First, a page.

XY There are very few words commencing with these two letters of the alphabet in French and nearly all are borrowed such as Yaourt or Xylophone. I am also assuming living in yurts is becoming as popular in other nations as it is in France? So I shall move swiftly on to Z to conclude my A-Z experience of over a decade in France.
Zinedine Zidane (Zizou)
I am sure, even if you didn’t know, that you would guess that the national sport in France is soccer – Le Foot –Though not yet living here, I was in France for the summer of 1998 when France not only hosted, but won the World Cup (beating Brazil 3:0 in the final). I was also in Milan when Italy won the cup in 1982. It is an explosive experience to be in a nation when it wins and/or hosts the FIFA cup!
Zinedine Zidane was part of the winning ‘98 team and went on to captain the French team. He is up there with the greats, considered one of the best football players of all time. He went on to score the winning goal in Real Madrid’s 2002 Champions’ League triumph. But as his footballing fame grew the French-born son of Kabyle (Algerian) immigrants insisted on reminding fans of the qualities that propelled him to the top in the first place: determination, hard work, modesty, and unflinching commitment to the family and friends who helped his transformation from skinny little “Yazid” of north Marseille into the millionaire and world-famous star “Zizou.”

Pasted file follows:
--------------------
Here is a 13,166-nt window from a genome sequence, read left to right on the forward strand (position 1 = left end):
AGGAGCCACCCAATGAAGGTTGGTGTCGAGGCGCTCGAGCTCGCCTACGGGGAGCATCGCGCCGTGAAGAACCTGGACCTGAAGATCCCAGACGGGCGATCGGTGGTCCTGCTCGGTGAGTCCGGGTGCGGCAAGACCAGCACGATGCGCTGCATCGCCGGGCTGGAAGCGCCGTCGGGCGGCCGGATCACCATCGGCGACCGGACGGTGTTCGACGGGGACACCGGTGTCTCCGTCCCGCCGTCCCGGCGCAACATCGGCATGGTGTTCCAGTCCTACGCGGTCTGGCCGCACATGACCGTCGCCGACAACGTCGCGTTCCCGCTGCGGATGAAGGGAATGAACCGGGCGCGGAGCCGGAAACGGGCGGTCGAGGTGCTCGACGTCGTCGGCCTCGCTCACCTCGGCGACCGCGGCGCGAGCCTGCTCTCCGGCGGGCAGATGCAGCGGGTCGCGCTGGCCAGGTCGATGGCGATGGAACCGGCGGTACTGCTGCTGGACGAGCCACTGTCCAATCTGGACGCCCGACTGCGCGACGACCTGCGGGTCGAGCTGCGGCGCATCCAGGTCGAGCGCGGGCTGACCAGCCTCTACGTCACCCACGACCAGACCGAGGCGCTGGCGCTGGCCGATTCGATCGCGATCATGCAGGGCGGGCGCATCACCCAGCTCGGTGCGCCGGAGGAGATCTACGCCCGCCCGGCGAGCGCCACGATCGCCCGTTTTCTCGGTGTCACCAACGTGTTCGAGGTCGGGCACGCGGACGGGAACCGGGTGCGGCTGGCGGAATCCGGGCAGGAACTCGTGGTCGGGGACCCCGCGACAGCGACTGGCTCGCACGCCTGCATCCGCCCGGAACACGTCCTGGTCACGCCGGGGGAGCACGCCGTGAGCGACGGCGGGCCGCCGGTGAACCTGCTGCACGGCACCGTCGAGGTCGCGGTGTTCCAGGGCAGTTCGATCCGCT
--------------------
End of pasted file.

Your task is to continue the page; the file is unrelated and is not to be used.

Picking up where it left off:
“I owe everything to my parents, family and friends, who taught me right from wrong, and insisted I show discipline in the tough neighborhood of my childhood,” says Zidane, today a father of four himself. “I know how lucky I am, and will never forget the efforts and sacrifices people made for me. And I also know that it’s my responsibility to serve as an example — to show young people a road they can follow that doesn’t lead in one of many bad directions.”
I am no great football fan, preferring international rugby myself, but this star truly stands out for his dedicated work for underprivileged kids and how he captured the heart of a nation. He is painfully shy and private yet has put himself again and again in the media spotlight to help others. Since 2001 Zidane has been a Goodwill Ambassador for the U.N. Development Programme, and he also represented the European Leukodystrophy Association in its efforts to battle deadly genetic diseases of the nervous system. “There are things in this world that are more important than football,” Zidane says of this work. “This involvement is the kind of thing my family, my upbringing and people I love have always encouraged. It’s something that is part of you or isn’t — but it’s not something you embark upon or give up for any amount of fame or success.”
While his God-like status collapsed after a sad head-butting incident during his 2006 world cup comeback, to the French he still retains his national hero status. President Chirac said after the incident, “France loves you and admires you. You have made us experience an unforgettable moment in the past month by allowing us to reach a second World Cup final in eight years.”Whether one understands or condemns this moment of aggression, there isn’t a Frenchman from 8 to 80 who doesn’t know this name and respect his achievements on and off the pitch for France and hundreds of children worldwide.